The "Work of the Books" - the 42-line Latin Bible

Page 4 of 4



On the first pages of the Bible, Gutenberg still experimented with the number of lines per column. In his first typesetting experiment he started with 40 lines (sheets 1-5 and sheets 129-132), then increased the number to 41 on sheet 5 (verso). Thereafter he printed 42 lines from sheet 6 on. This is why this Bible is called the "B42". However, he only experimented with the number of lines on the first paper copies. The Göttingen B42 is printed on vellum and has 42 lines per column from the start.

Moreover in the beginning he tried to economize and reduce the work of the rubricators by printing sheets 1, 4, and 5 as well as 129 and 130 with additonal red type. Apparently the result did not justifiy the effort expended so that afterwards he did not repeat this experiment. It was Johannes Fust and Peter Schoeffer - Gutenberg's financial backer and his former journeyman who, after the legal dispute together took over Gutenberg's workshop - who later developed a technique for two-color printing.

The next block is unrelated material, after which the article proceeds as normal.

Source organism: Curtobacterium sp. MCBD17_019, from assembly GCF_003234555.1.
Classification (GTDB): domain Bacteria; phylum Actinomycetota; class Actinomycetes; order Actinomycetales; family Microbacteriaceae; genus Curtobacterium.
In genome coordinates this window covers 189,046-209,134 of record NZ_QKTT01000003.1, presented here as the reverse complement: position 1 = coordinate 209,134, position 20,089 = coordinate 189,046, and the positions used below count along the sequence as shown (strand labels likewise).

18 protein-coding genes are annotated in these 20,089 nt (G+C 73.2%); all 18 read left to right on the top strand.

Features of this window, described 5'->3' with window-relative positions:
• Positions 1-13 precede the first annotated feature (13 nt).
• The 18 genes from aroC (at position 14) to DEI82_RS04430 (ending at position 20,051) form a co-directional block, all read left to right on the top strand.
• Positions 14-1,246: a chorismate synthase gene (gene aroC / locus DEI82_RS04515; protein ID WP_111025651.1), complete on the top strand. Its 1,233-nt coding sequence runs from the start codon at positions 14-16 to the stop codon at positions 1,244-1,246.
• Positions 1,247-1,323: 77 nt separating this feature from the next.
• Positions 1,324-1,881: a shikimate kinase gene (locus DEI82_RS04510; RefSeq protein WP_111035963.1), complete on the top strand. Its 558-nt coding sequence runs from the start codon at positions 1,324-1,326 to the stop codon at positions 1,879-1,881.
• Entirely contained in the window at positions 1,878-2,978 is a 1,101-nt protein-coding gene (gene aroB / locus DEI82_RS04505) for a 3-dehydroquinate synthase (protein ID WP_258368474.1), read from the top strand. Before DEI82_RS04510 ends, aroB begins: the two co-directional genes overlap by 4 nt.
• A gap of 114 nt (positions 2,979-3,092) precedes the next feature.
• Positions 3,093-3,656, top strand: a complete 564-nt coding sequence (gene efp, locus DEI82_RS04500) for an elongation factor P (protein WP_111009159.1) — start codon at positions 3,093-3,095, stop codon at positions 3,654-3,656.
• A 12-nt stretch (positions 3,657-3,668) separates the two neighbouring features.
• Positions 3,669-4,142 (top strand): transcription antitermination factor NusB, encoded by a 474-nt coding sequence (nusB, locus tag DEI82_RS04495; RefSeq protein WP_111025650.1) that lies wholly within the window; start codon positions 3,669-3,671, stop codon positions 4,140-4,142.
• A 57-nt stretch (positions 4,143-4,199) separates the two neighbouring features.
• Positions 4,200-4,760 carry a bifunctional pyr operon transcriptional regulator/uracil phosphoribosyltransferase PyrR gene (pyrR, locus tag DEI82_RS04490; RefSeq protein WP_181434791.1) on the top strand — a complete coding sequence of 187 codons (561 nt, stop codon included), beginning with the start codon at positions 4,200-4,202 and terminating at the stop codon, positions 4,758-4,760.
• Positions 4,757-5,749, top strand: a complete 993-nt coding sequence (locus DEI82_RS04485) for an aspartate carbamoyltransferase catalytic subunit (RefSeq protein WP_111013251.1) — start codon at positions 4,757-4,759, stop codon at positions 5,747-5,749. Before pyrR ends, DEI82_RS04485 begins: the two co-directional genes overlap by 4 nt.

Part 1 Part 2 Part 3 Part 4


Printing after Gutenberg

recto - verso
recto - right page
verso - left page